Limited parking to be near future CAED building

Kianna Bugglin

With the arrival of the new College of Architecture and Environmental Design building near Haymaker Parkway, some students are worried there may not be enough space to park when the building opens in 2016.

Although parking plans for the new building have not yet been made final, officials anticipate that parking near the new building will be minimal for architecture students, with only about 50 spots available for staff and visitors.

Tom Euclide, associate vice president for Facilities, Planning and Operations in the Office of the University Architect, said that plans for the new CAED building are nearly complete.

“We are going to limit parking in that area to a bare minimum. Mostly handicapped parking, service parking and a few other spots for visitors,” Euclide said.

Where will students park?

Students in the college will more than likely park in the parking garage downtown, said Parking Services Manager Larry Emling. 

The parking garage is open 24/7, and the PARTA campus bus service has been selling parking permits for the garage, which is usually filled at half capacity on a normal workday, Emling said.

“We know that there’s a demand for parking on that northeast side of campus,” he said. “Finding places to put it has been the challenge, and unfortunately, I don’t see anything changing for students right now other than what is currently available.”

On the northeast end of campus, student parking is very limited during the daytime hours. The only parking option is available on Lincoln Street to faculty and staff of the School of Journalism and Mass Communication and the Fashion School.

Construction is currently underway for the new building, located on the intersection of Summit and Lincoln streets, for the Division for Institutional Advancement. With the addition of the new building, which will open this year, there will be about 120 new spots with about 80 of those being for faculty and staff.

Mike Bruder, executive director of Facilities, Planning and Design for the Office of the University Architect, said that many of the spots open up after staff leaves in the afternoon, which gives more parking options to those students. He said he hopes more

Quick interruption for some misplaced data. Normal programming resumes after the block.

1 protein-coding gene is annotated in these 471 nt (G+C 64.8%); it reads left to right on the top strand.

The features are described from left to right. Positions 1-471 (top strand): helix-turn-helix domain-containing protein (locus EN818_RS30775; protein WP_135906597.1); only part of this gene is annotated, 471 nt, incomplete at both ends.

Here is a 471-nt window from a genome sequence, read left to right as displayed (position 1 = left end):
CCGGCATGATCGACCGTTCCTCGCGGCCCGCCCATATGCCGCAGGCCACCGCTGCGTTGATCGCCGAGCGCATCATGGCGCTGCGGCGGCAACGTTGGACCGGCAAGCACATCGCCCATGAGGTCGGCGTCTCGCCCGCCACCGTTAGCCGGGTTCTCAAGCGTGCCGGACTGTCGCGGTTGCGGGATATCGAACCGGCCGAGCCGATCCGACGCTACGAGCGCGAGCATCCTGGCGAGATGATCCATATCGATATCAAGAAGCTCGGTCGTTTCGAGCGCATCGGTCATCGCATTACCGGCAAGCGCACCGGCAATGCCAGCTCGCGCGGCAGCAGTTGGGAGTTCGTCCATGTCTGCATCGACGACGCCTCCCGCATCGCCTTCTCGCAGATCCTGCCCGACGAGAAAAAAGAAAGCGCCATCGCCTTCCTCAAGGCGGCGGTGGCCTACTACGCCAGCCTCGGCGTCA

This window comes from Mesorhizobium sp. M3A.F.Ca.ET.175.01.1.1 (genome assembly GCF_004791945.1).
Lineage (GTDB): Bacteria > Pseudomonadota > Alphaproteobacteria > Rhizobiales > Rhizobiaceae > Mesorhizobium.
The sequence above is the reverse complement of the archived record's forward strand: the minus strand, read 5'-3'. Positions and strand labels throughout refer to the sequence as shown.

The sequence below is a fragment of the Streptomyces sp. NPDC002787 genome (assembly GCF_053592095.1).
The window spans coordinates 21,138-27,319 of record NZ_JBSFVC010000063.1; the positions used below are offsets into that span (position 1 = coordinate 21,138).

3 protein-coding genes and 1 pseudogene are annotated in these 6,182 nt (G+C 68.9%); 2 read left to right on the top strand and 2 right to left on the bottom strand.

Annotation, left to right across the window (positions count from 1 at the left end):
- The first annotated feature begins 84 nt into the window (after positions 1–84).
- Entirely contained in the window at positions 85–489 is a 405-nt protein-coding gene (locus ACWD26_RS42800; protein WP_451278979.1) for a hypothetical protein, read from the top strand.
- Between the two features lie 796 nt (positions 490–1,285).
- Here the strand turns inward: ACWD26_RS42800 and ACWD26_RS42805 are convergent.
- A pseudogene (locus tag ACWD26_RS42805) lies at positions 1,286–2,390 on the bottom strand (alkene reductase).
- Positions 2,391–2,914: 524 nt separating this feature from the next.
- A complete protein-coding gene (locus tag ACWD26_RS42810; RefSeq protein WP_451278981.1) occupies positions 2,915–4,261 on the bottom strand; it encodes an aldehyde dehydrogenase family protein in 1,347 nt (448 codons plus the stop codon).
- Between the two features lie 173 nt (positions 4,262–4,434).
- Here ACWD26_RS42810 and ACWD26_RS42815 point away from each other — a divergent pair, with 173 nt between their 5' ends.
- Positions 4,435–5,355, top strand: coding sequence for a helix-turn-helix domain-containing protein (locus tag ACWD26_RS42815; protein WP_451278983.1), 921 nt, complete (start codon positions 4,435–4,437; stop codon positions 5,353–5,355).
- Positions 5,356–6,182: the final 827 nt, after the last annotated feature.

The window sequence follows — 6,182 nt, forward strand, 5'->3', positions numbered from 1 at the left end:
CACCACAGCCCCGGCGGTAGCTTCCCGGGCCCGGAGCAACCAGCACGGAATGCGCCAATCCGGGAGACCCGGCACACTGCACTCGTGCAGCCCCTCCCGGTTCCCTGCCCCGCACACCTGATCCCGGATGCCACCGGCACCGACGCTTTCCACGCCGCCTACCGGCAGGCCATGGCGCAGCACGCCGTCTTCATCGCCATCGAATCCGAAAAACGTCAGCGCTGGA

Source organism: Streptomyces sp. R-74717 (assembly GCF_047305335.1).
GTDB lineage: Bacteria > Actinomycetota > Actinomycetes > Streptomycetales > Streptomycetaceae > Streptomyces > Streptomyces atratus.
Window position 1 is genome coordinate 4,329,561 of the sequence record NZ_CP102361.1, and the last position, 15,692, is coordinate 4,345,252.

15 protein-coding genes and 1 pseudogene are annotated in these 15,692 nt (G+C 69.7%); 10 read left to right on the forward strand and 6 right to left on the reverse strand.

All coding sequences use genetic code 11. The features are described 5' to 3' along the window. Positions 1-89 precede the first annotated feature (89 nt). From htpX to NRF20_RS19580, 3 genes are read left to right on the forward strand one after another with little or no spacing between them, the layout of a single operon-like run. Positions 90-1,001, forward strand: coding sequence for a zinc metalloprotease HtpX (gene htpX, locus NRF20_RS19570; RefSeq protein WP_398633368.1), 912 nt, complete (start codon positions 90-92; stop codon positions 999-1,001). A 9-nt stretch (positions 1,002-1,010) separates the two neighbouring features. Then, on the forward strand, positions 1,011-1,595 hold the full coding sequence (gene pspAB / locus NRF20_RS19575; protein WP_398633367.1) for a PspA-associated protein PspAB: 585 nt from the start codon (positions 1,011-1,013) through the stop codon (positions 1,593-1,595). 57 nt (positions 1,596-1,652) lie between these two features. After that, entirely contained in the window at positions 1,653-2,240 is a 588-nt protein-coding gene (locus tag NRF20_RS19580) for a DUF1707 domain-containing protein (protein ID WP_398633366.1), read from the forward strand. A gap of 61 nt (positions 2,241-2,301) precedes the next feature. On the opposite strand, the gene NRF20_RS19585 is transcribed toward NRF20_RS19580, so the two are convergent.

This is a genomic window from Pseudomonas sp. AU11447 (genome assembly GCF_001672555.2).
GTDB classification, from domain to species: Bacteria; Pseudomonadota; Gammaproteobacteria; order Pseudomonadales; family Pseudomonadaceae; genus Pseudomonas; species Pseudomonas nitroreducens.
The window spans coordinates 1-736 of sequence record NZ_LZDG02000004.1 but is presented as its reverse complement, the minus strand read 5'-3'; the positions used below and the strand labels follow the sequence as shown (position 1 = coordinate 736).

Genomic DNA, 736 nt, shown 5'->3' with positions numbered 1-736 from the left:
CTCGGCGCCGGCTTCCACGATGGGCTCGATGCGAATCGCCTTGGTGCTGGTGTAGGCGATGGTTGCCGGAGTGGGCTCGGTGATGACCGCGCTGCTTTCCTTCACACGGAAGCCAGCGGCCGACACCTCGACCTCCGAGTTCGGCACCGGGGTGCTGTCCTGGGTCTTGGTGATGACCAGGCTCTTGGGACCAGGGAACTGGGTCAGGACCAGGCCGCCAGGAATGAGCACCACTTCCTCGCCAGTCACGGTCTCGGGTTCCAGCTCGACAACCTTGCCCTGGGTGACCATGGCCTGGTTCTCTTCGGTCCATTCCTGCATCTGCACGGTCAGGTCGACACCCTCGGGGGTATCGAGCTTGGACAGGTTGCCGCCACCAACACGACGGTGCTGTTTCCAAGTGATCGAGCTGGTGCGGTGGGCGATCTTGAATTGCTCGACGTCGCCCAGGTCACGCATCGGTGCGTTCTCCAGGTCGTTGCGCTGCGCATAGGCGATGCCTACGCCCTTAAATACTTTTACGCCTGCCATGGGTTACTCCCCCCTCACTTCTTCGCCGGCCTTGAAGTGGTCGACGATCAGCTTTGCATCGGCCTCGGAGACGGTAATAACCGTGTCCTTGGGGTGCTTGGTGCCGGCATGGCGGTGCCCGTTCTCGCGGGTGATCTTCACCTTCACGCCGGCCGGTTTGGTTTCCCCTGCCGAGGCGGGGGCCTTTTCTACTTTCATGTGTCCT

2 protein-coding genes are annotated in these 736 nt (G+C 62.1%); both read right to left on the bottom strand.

parking will open up for students on the northeast end of campus.

“There is some additional property that we own in the area that we are looking to add some additional spaces,” Bruder said. “It’s still a little premature to say anything, but we are hoping that we can possibly add some additional parking in that property.”

There is also an R1 Lincoln lot located behind the Papa John’s on Main Street. This lot was expanded last summer and offers about 100 spots, Emling said.

Nothing new

Having trouble finding a place to park is no new struggle for architecture students.

Students in CAED currently share part of Taylor Hall with students from the School of Communication Studies. Taylor Hall is centrally located on campus surrounded by residence halls, making parking limited for students.

Katelyn Walker, Undergraduate Student Government senator for CAED, said that parking struggles have always been a problem for her and her peers, which is also a problem for all students on campus.

“I think it’s unfortunate that there isn’t space to add more parking. It would definitely be beneficial to students to have parking closer to the building,” Walker, a senior interior design major, said. “I think students are going to find places to park wherever it has to be, whether it’s in the garage or on the street somewhere.”

Safety is also a concern for architecture students who are expected to park in the parking garage, especially with their late nights working on projects in the studio.

“I don’t really want to walk to a parking garage or downtown at 3 in the morning when I finish in the studio,” Walker said.

Lindsey Berger, a junior advertising major, commutes to class, often spends late nights in Franklin Hall and parks her car at the lot adjacent to Rockwell Hall.

“JMC, fashion and architecture students are the ones on campus that probably spend the latest nights in their buildings working on project,” Berger said. “I guess my biggest concern is that there won’t be enough space for everyone after hours once the architecture building opens.”

Emling said he believes the overnight issue will “take care of itself” and all fall into place.

Looking forward

Although students are concerned about parking when the new building opens, officials don’t anticipate an issue in that area and are focused on making campus design efficient for students, faculty and staff.

“The construction is going to take approximately two years to complete,” Bruder said. “So while we may not have all the answers right now, we are confident that we will know by the time the building opens.” 

The university is constantly expanding, and Walker said that she is sure that university parking won’t be an issue for future students.  

“I think as the university continues to grow, they obviously have plans to expand that direction, so it will probably be a limited period of time where there’s not close parking,” Walker said. “I would assume that, in the future, there’s going to be more buildings and more parking close.”

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Contact Kianna Bugglin at [email protected].